Symbol: Plimsoll Line

I decided to join in on the Daily Posts challenge: Symbol. I thought about the waterline one immediately. I think if you haven’t spent a lot of time around ships, you might not know what this one means, even if you see it around you all the time.

This symbol for the ships waterline is called the Plimsoll line, after Samuel Plimsoll. It’s also called the international load line since its function is to inform as to the maximum level a ship can be loaded safely. To put it simply, if it’s underwater, the ship is overloaded and therefore unsafe to sail!

If you look at a ship, you should see this symbol midships (about halfway between the bow and stern). All commercial ships should have this prominently marked on their hull. The ‘deck line’ marks where the main deck level is located. The ‘A’ and ‘B’ on either side of the circle refers to the ‘class society’. In this case the American Bureau of Shipping. It could say LR (Lloyds Register) or BV (Bureau Veritas) or otherwise classed. These are the people who actually figure out exactly where the marks should be placed.

The markings to the right of the circle refer to the type (fresh, brackish or salt) and temperature of the water the ship is floating in. The density of the water changes according to these variables and so the ship will float higher or lower in the water when she sails in different conditions. And so the ship can be loaded with more or less cargo.

The Plimsoll line has saved thousands of lives since Mr Plimsoll first started working to stop overloaded vessels from heading to sea (with subsequent losses of ships and sailors). Plimsoll fought hard to stop the ‘coffin ships’ from sailing and spent years trying to enact legislation to protect the people who worked at sea. Here’s a bit from A Cheer For Plimsoll written and sung by Fred Albert in 1876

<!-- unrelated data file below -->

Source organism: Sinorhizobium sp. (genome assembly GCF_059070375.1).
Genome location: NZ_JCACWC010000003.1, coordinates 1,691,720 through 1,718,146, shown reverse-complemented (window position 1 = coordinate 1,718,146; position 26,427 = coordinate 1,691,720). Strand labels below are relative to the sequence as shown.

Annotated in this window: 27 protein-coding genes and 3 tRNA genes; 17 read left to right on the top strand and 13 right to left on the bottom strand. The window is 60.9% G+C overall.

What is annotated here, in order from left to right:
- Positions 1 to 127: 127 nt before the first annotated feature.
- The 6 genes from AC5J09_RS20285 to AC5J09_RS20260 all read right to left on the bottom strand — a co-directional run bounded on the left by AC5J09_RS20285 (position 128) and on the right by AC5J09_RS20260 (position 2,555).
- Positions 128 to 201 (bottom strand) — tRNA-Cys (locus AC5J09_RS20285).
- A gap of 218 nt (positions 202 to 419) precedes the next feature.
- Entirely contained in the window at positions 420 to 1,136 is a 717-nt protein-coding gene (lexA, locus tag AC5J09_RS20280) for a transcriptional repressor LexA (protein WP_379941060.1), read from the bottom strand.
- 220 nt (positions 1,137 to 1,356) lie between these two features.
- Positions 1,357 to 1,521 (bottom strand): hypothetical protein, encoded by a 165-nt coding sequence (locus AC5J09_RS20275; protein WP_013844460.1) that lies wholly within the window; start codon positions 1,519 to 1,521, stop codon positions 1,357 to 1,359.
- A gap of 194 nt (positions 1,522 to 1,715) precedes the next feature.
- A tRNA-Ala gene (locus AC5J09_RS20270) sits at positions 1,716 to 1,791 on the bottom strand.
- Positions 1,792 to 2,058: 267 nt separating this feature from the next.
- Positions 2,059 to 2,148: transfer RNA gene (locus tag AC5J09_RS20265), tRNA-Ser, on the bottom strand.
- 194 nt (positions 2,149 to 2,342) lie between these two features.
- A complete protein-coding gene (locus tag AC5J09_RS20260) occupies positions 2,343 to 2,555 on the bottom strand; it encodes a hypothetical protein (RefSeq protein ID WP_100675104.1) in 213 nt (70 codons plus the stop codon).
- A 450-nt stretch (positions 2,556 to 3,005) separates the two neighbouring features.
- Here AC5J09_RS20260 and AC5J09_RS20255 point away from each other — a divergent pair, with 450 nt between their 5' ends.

So a cheer for Samuel Plimsoll and let your voices blend
In praise of one who surely has proved the sailors’ friend
Our tars upon the ocean he struggles to defend
Success to Samuel Plimsoll for he’s the sailors’ friend.

 

There was a time when greed and crime did cruelly prevail
and rotten ships were sent on trips to founder in the gale
When worthless cargoes well-insured would to the bottom go.
And sailors’ lives were sacrificed that men might wealthy grow.

 

For many a boat that scarce could float was sent to dar the wave
’til Plimsoll wrote his book of notes our seamen’s lives to save
His enemies then tried to prove that pictures false he drew
but with English pluck to his task he stuck, a task he deemed so true.

It wasn’t until the loss of the SS London in 1866, with the loss of over 200 lives, that Parliament started paying attention to Plimsolls’ simple solution. In 1876, the UK made the load line marking mandatory, but it took until 1930 for any international agreement to come about.

The Plimsoll line has made shipping much safer, at least for the ships that follow its direction. It’s a simple enough thing that anyone can take a look and see if the ship is overloaded or safe to sail. But it looks to me like greed (on the part of shippers) and fear for their jobs (on the part of the mariners) keeps overloaded and unsafe ships sailing the worlds oceans. I think from plenty of news items, (like this, this, and this, etc), that people around the world are still not taking advantage of this hard earned knowledge.

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11 thoughts on “Symbol: Plimsoll Line

  1. Pingback: Weekly Photo Challenge: Symbol – Maria Jansson Photography

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  3. Pingback: Symbol: Plimsoll Line | Roger the Scribe

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